“Russian infrastructure has improved dramatically,” Ratnikov says. “We have new airports, world-class sports arenas and stadiums as well as recognizable hotel chains. Russia has improved very well over the past decade.
Estimates of the size of the Russian banknote market range from Rand 45 billion (£ 545 million) to Rand 60 billion (£ 727 million) per year [source: PwC]. Subject to more favorable economic and diplomatic conditions, the growth margins are still enormous. Moscow has a population of 12.4 million, St. Petersburg 5.4 million, and in the relatively dormant secondary markets there are 13 other cities of over a million, led by Novosibirsk, Ekaterinburg and Nizhny Novgorod. Partly because prices are often out of reach for middle income earners, concerts lag behind cinema and theater in terms of turnover. But an ever-growing contingent of promoters are working hard to change the balance.
“The market is becoming more and more competitive, while the income of the Russians does not tend to increase”, explains Nadia Solovieva, founder of SAV. “But we’re used to this economic reality – that’s how it usually works out here.”
As the infamous artistic collective Pussy Riot can attest, the country’s politicians and legal system are not against meddling in the Russian music scene. Home-made hip-hop has been criticized for low morale, and a series of smaller shows were shut down last year as part of a crackdown on allegedly seditious youth music that has affected artists such as the rapper Siberian Husky and the group of teenagers Frendzona.
More and more large companies are interested in the Russian live industry
But more and more large companies are interested in the Russian live industry. European giant Eventim’s move into promotion follows its ownership of the Parter.ru ticketing operation since 2006. However, in practice, the major influence of companies on the Russian live industry comes from the national behemoths of the technology, mobile telephony and finance, which have claimed entertainment tickets as a feature. of their own larger online offering.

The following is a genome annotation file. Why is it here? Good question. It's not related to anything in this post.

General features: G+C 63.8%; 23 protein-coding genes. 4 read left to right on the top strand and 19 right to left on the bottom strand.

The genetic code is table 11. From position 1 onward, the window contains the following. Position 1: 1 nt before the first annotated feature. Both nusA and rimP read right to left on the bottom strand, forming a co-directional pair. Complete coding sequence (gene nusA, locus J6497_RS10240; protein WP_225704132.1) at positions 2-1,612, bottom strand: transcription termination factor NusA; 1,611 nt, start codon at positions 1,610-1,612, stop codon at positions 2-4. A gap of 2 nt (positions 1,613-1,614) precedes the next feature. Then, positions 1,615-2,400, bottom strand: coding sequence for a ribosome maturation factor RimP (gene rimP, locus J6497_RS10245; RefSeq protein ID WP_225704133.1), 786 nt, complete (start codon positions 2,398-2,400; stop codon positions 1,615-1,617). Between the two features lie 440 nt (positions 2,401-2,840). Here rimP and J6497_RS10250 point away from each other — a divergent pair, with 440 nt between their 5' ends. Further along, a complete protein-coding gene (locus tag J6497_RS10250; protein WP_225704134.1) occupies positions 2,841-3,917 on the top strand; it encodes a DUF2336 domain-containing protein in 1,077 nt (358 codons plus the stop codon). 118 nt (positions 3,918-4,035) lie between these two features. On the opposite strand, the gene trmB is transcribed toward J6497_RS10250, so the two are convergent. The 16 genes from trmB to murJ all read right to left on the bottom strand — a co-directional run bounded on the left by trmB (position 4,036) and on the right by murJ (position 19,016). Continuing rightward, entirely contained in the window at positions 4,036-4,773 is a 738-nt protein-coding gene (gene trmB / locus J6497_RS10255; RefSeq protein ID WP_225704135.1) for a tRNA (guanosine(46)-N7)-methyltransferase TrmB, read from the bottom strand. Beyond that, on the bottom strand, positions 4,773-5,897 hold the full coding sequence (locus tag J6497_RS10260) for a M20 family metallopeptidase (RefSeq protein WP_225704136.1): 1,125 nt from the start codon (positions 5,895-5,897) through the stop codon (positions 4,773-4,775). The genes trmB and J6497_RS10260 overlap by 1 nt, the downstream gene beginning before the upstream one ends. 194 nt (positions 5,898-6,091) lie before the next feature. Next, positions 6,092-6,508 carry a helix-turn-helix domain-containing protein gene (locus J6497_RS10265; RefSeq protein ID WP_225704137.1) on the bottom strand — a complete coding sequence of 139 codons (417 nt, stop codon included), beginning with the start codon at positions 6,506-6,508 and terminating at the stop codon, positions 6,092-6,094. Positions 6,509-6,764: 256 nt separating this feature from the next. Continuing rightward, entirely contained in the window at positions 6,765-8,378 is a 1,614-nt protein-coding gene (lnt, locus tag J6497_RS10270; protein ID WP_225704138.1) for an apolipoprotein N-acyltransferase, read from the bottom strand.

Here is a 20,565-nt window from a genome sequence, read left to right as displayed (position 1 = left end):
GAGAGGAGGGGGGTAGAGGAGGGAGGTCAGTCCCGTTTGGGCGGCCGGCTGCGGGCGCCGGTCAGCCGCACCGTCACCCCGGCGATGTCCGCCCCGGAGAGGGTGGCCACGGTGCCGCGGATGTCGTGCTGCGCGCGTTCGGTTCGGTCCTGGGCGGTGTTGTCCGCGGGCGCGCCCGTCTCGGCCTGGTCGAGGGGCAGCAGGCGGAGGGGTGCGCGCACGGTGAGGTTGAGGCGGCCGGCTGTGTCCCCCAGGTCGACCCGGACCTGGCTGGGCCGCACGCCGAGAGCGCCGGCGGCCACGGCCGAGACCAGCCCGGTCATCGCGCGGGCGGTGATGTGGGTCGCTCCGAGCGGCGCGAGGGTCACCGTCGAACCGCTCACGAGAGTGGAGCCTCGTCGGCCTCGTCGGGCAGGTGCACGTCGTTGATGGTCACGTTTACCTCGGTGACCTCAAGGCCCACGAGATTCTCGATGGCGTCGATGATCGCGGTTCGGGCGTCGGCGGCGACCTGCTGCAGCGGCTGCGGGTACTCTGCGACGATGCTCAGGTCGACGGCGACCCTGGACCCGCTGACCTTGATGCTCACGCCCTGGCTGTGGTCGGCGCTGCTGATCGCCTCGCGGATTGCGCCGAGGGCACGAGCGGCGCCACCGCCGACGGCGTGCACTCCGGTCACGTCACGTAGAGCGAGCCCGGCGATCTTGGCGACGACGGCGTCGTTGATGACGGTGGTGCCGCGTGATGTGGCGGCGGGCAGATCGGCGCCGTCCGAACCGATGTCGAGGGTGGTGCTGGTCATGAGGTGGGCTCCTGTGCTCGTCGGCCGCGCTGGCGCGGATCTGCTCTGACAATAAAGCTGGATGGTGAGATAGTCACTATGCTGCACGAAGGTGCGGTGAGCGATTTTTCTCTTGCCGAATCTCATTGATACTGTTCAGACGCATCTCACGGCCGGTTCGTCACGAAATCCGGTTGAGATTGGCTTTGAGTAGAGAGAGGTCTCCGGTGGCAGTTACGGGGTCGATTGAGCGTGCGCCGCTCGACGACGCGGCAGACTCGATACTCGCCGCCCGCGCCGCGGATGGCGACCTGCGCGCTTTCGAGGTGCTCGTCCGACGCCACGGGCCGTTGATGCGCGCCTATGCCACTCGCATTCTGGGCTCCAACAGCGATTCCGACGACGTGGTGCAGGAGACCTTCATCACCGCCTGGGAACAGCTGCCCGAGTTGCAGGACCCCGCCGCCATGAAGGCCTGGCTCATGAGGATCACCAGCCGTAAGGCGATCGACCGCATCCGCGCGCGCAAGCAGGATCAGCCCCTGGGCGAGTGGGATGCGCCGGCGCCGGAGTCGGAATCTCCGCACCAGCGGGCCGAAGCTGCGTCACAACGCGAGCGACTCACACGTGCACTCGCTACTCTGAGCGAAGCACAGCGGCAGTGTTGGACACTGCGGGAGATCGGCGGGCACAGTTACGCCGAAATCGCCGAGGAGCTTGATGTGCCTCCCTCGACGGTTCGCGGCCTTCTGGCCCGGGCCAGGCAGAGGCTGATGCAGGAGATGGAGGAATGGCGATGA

Russian internet titan Yandex increased its share of the e-ticketing market to around 20% over the summer with the acquisition of TicketSteam. Yandex rival Mail.Ru Group invested in Moscow-based ticket aggregator TIWO’s ticketing platform at the same time, while Russian bank Tinkoff has a 20% stake in the market leader. of the Kassir.ru concert ticket office since 2018, when the mobile phone giant MTS also broke up the main ticket offices Ticketland and Ponominalu.
“It’s about creating ecosystems and markets,” said Vitaly Vinogradov, CEO of Ticketland. International IQ ticketing directory 2019.
The next step for Russia and elsewhere, believes Katerina Kirillova, co-founder of local blockchain distribution companies Tickets Cloud and Crypto.Tickets, will be a shift to smart ticketing. When promoters and sellers can track and control tickets using blockchain technology, she suggests, data, marketing and anti-tapping value will follow, as consumers are rewarded with secure tickets. and music-focused social networking opportunities.
Existing banknotes don’t need to be threatened by the dawn of crypto, according to Kirillova, who adds that Tickets Cloud is in the process of securing its next round of funding. “None of the traditional resellers wanted to integrate with us because they saw us as competitors, but now we have almost all of the key resellers integrated as partners,” says Kirillova. “We don’t want to compete with them, but we want to provide the technology.